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Charity head condemns police chief’s ‘inflammatory’ comments on armed officers

Claims by the head of the Metropolitan Police that firearms officers would rather face terrorists than gangland criminals have been criticised by the head of the charity, Inquest (John Stillwell/PA)
Claims by the head of the Metropolitan Police that firearms officers would rather face terrorists than gangland criminals have been criticised by the head of the charity, Inquest (John Stillwell/PA)

The head of a charity that supports the loved ones of those killed by police has condemned Sir Mark Rowley’s comments on armed officers as “inflammatory, dehumanising and dangerous”.

Britain’s most senior police officer told the Sun newspaper on Monday that marksmen would rather face terrorists than gangland criminals because there would be less of a legal backlash.

But the director of the charity Inquest, Deb Coles, said officers had to understand that they would be held accountable for fatal use of force under the law.

She told the PA news agency: “Mark Rowley has spoken of being ‘ruthlessly supportive’ of firearms officers.

Sir Mark Rowley
Sir Mark Rowley said that justice campaign groups could ‘influence accountability’ with non-terrorist deaths (Shiv Gupta/PA)

“But the public need Mark Rowley to be ‘ruthlessly supportive’ of equality before the law.

“All police officers must understand that they must be ready, willing and able to justify each use of force, crucially including fatal force, within the existing legal and investigative process.

“Framing the debate on the use of fatal force as being against gangsters or terrorists is inflammatory, dehumanising and dangerous.

“This is a clear attempt to deflect attention away from the many deaths that have exposed the use of unlawful and excessive force and systemic failure and the imperative for accountability.

“Once again, the Commissioner seems intent on undermining the rule of law.”

Sir Mark also took aim at justice campaign groups, telling the newspaper: “One thing that’s really startled me is I’ve had some of our firearms officers say to me they would rather end up ­confronting on the streets a well-trained terrorist than a gangster.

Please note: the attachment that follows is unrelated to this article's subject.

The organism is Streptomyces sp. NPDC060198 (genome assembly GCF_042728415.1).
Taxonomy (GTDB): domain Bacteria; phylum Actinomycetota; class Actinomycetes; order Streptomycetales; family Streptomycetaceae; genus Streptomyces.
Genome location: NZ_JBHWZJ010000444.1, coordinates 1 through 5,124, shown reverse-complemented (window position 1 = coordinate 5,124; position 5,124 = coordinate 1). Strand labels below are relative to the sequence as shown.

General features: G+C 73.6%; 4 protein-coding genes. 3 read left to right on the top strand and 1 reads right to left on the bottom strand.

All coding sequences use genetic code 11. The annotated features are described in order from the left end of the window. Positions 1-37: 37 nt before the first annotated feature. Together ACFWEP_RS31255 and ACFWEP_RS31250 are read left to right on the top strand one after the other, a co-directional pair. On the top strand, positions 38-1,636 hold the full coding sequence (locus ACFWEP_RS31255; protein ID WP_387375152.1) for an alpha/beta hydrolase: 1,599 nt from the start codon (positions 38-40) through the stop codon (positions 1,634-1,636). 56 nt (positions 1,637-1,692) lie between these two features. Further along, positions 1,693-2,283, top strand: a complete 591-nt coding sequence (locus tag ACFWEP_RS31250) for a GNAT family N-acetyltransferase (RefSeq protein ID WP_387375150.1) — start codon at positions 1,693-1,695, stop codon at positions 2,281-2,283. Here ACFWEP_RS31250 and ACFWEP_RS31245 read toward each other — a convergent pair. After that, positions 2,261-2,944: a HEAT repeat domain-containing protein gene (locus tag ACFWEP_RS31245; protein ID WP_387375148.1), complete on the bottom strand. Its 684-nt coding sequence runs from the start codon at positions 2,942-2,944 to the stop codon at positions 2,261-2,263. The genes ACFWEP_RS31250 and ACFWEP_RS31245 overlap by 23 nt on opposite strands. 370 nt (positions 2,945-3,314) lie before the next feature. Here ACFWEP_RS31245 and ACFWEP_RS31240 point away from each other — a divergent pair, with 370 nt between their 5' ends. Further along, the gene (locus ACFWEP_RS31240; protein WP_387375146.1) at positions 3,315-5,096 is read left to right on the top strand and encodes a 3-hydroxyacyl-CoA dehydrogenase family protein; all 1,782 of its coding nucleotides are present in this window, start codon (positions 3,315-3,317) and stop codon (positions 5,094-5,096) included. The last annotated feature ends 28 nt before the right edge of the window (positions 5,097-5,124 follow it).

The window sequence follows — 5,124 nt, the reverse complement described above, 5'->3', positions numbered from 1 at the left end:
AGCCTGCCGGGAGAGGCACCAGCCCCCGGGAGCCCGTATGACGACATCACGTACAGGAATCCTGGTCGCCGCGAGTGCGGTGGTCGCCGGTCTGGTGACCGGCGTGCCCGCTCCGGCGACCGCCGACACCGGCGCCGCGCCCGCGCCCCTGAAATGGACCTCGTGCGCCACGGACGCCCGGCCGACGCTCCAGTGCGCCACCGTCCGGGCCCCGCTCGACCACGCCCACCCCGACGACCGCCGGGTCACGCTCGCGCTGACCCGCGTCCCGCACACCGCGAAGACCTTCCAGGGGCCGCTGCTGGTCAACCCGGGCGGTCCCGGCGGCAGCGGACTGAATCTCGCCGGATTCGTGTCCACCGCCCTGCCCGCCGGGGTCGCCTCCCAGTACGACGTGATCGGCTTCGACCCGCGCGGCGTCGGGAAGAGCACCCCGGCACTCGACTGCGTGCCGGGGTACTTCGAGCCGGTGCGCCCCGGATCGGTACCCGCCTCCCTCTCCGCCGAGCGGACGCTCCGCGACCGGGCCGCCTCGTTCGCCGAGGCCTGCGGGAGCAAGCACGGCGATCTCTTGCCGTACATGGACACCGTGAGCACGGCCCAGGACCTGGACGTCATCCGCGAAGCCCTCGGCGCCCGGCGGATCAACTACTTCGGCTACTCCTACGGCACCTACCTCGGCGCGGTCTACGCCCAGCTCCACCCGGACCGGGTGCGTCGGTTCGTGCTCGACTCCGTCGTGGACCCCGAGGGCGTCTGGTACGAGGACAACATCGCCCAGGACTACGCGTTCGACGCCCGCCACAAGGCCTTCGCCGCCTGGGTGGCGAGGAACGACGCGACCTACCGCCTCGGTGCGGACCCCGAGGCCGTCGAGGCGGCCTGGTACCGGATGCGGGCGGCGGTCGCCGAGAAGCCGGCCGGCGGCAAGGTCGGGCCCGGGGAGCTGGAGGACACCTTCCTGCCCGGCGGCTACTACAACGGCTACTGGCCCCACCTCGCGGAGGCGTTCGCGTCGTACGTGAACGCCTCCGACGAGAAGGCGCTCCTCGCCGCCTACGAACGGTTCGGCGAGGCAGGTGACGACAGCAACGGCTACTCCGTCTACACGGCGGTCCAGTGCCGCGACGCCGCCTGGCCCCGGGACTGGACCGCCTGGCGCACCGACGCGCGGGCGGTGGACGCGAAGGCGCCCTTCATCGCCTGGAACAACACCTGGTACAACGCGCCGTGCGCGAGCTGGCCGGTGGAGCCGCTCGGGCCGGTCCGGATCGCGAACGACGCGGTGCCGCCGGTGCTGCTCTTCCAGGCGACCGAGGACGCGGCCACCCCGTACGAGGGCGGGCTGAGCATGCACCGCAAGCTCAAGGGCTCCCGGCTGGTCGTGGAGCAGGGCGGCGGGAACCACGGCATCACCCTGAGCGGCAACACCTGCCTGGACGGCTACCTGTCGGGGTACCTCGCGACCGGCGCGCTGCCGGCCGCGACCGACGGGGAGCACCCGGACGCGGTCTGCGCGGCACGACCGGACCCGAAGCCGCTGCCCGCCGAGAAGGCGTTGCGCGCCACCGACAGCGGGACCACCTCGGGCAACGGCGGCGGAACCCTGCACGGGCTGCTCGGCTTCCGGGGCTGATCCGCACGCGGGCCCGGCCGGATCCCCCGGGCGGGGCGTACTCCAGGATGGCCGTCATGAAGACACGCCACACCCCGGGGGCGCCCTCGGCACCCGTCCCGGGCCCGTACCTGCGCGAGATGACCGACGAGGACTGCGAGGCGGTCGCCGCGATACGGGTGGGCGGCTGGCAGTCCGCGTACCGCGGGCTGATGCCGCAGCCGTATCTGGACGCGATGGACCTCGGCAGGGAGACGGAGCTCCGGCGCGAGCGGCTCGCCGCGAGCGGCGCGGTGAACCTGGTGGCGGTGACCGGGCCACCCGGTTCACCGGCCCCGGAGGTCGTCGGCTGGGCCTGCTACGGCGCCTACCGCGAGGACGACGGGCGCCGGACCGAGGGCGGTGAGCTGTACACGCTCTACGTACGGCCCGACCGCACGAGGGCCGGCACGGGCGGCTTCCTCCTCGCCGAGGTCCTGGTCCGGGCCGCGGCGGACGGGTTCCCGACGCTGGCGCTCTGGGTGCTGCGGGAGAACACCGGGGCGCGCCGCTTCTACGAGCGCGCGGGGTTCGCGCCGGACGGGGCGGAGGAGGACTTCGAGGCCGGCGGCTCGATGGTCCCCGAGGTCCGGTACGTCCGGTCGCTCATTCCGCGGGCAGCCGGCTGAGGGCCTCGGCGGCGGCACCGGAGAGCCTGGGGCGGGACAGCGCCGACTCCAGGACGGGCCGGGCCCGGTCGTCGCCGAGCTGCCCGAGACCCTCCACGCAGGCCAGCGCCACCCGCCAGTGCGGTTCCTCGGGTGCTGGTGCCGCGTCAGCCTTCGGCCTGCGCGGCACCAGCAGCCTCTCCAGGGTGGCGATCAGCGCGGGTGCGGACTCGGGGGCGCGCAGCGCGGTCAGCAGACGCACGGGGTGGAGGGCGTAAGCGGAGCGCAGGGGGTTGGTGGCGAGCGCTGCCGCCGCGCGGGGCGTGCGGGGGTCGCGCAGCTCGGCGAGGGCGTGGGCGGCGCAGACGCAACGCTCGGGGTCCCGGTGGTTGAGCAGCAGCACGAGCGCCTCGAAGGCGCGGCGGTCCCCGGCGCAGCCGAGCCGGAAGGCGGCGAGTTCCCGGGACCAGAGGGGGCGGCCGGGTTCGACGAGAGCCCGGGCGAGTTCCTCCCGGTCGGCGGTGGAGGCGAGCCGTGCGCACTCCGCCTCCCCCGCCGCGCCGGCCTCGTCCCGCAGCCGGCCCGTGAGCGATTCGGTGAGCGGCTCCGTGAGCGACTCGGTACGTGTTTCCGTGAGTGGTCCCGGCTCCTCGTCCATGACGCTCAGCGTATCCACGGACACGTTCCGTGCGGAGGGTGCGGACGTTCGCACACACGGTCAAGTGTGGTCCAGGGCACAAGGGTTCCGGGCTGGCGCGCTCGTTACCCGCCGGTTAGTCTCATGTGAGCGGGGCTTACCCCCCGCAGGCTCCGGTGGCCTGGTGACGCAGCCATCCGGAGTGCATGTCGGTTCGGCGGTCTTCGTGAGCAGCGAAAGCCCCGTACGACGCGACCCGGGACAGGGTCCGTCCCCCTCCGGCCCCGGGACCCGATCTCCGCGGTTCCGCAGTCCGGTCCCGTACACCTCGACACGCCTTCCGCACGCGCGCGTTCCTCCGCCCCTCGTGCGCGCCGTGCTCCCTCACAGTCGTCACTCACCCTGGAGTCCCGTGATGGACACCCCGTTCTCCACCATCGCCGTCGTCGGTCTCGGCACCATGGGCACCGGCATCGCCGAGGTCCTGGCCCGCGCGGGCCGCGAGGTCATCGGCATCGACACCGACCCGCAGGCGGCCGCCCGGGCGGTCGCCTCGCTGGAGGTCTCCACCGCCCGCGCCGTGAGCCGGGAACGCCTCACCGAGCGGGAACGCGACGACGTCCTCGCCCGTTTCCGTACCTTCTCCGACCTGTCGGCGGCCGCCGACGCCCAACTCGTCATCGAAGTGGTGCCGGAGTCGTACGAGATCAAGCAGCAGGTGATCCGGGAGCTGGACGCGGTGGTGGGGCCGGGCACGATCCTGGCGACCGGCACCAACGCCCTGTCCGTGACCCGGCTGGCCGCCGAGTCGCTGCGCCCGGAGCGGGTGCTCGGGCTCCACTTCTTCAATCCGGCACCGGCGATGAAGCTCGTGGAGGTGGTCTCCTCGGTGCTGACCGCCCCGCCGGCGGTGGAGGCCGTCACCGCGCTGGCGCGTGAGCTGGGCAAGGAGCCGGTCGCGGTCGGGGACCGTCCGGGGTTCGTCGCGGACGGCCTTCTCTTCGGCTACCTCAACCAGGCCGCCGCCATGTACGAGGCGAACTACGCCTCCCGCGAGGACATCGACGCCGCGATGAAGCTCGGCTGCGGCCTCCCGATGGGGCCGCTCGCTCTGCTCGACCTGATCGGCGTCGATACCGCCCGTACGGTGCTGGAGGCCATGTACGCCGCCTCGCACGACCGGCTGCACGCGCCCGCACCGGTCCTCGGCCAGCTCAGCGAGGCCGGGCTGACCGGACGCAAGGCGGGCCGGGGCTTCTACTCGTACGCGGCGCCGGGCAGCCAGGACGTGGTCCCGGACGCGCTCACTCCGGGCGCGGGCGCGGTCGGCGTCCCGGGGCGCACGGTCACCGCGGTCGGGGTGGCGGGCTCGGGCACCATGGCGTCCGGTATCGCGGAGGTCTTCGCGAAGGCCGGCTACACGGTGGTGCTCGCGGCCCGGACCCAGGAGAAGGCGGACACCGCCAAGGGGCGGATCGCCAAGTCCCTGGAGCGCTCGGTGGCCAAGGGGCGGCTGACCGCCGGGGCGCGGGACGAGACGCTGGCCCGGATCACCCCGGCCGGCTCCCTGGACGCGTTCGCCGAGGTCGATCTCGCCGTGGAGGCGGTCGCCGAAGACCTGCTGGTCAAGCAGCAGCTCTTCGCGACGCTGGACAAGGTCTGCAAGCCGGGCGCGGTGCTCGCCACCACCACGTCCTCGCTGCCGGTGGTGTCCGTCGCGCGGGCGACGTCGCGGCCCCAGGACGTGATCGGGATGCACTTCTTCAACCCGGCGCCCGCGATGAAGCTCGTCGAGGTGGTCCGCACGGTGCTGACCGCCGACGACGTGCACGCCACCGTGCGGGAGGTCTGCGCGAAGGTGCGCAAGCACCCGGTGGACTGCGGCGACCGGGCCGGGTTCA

“Because even though they would face far more personal danger with the terrorist, they believe they’d get a fair hearing in terms of the legal processes that follow.

“Whereas with a gangster, they feel that campaign groups can influence accountability in a way that leads to something that’s unbalanced and lasts forever.”

Ms Coles added: “Behind every death are families left behind grieving and searching for answers and accountability. They face cultures of delay, denial and obfuscation.

“It is appalling that the Commissioner therefore chose to criticise the very campaign groups that seek to hold the police to account and support bereaved families in their search for the truth.

“Mark Rowley seems to have forgotten not only bereaved families but also the Casey Review published in March, which laid bare the toxic and racist culture within the firearms unit in the Met.

“Addressing this should be the Commissioner’s priority.”

Police at the scene of the Streatham attack.
Police attend the scene of the Streatham attack (Metropolitan Police/PA)

On Friday, Sir Mark criticised the prosecution of a Met officer who crashed while driving to a terrorist attack in Streatham, south London, in February 2020 as “appalling”.

He said that it “undermines the confidence of all officers using their powers to keep the public safe”.

It came amid a renewed debate over how firearms officers who use legal force should be held to account.

The Met has been ordered by a police watchdog to hold disciplinary proceedings for W80, the officer who shot 28-year-old Jermaine Baker during a foiled prison breakout in 2015.

Another officer known only as NX121 is set to stand trial for the murder of Chris Kaba, a 24-year-old shot in south-east London last year.

According to a legal ruling, the officer will be named on January 30, ahead of a trial in September.